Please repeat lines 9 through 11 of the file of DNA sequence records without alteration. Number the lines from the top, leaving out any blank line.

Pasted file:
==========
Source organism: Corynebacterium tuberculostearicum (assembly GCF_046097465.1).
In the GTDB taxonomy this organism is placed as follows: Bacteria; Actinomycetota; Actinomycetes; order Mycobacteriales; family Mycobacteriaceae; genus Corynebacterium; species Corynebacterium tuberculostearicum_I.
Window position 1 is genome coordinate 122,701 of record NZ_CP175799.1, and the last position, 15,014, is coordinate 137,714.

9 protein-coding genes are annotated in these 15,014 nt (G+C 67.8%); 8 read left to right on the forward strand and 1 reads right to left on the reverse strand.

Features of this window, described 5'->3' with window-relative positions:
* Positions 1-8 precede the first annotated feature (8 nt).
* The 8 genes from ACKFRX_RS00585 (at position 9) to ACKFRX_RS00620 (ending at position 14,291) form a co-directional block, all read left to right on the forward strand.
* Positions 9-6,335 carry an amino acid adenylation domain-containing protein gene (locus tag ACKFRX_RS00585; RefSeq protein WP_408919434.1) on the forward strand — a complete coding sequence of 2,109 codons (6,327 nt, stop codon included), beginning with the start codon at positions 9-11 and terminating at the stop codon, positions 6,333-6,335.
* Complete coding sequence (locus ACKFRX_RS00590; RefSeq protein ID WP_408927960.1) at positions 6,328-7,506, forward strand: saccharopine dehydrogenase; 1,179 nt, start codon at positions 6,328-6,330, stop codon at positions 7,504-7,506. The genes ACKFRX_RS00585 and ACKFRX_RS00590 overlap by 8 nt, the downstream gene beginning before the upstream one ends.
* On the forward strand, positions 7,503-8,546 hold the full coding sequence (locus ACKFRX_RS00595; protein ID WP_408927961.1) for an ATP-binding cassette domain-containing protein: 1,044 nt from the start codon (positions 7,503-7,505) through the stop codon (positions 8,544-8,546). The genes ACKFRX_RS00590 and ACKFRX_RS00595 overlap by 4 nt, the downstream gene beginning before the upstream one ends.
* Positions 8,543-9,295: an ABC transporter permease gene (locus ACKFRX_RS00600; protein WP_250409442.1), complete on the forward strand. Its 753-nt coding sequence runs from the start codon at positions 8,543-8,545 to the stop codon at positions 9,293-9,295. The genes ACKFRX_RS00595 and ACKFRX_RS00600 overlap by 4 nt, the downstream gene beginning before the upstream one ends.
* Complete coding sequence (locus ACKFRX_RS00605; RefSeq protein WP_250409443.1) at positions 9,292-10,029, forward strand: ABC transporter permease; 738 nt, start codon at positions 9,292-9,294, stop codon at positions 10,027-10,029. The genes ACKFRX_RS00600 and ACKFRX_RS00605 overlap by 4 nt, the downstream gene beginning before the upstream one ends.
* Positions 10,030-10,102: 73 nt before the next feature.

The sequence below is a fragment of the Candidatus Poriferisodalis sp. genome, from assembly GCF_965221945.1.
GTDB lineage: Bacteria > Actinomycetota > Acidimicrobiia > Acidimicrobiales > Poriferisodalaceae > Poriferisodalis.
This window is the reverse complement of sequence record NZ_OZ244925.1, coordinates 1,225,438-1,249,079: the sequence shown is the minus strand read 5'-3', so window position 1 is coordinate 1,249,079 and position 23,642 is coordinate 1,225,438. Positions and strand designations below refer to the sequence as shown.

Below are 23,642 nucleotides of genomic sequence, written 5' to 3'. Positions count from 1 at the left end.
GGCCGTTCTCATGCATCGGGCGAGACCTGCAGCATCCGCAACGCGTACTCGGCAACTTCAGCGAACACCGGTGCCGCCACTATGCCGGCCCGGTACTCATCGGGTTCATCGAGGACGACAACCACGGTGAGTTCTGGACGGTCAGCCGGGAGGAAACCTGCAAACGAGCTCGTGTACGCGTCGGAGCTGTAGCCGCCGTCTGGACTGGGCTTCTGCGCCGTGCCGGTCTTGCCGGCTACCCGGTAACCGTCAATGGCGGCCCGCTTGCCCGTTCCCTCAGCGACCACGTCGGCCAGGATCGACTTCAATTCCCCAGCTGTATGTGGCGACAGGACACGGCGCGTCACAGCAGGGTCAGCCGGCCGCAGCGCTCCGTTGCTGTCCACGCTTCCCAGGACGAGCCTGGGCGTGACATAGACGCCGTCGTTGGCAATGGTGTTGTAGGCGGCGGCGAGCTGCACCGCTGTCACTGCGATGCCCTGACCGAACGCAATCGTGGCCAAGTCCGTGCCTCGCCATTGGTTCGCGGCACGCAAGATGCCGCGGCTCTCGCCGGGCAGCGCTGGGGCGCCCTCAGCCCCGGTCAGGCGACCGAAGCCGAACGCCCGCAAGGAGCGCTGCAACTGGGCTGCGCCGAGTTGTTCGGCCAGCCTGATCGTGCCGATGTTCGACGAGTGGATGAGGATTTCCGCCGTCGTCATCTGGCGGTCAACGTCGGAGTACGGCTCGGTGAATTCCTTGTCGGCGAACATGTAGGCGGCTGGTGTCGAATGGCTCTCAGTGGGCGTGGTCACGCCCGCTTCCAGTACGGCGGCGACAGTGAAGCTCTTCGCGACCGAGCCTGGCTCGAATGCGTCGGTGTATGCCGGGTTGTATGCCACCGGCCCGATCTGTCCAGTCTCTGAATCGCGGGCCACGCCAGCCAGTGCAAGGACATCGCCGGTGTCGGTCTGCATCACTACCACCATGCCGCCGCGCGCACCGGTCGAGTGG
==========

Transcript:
* Complete coding sequence (locus ACKFRX_RS00590; RefSeq protein ID WP_408927960.1) at positions 6,328-7,506, forward strand: saccharopine dehydrogenase; 1,179 nt, start codon at positions 6,328-6,330, stop codon at positions 7,504-7,506. The genes ACKFRX_RS00585 and ACKFRX_RS00590 overlap by 8 nt, the downstream gene beginning before the upstream one ends.
* On the forward strand, positions 7,503-8,546 hold the full coding sequence (locus ACKFRX_RS00595; protein ID WP_408927961.1) for an ATP-binding cassette domain-containing protein: 1,044 nt from the start codon (positions 7,503-7,505) through the stop codon (positions 8,544-8,546). The genes ACKFRX_RS00590 and ACKFRX_RS00595 overlap by 4 nt, the downstream gene beginning before the upstream one ends.
* Positions 8,543-9,295: an ABC transporter permease gene (locus ACKFRX_RS00600; protein WP_250409442.1), complete on the forward strand. Its 753-nt coding sequence runs from the start codon at positions 8,543-8,545 to the stop codon at positions 9,293-9,295. The genes ACKFRX_RS00595 and ACKFRX_RS00600 overlap by 4 nt, the downstream gene beginning before the upstream one ends.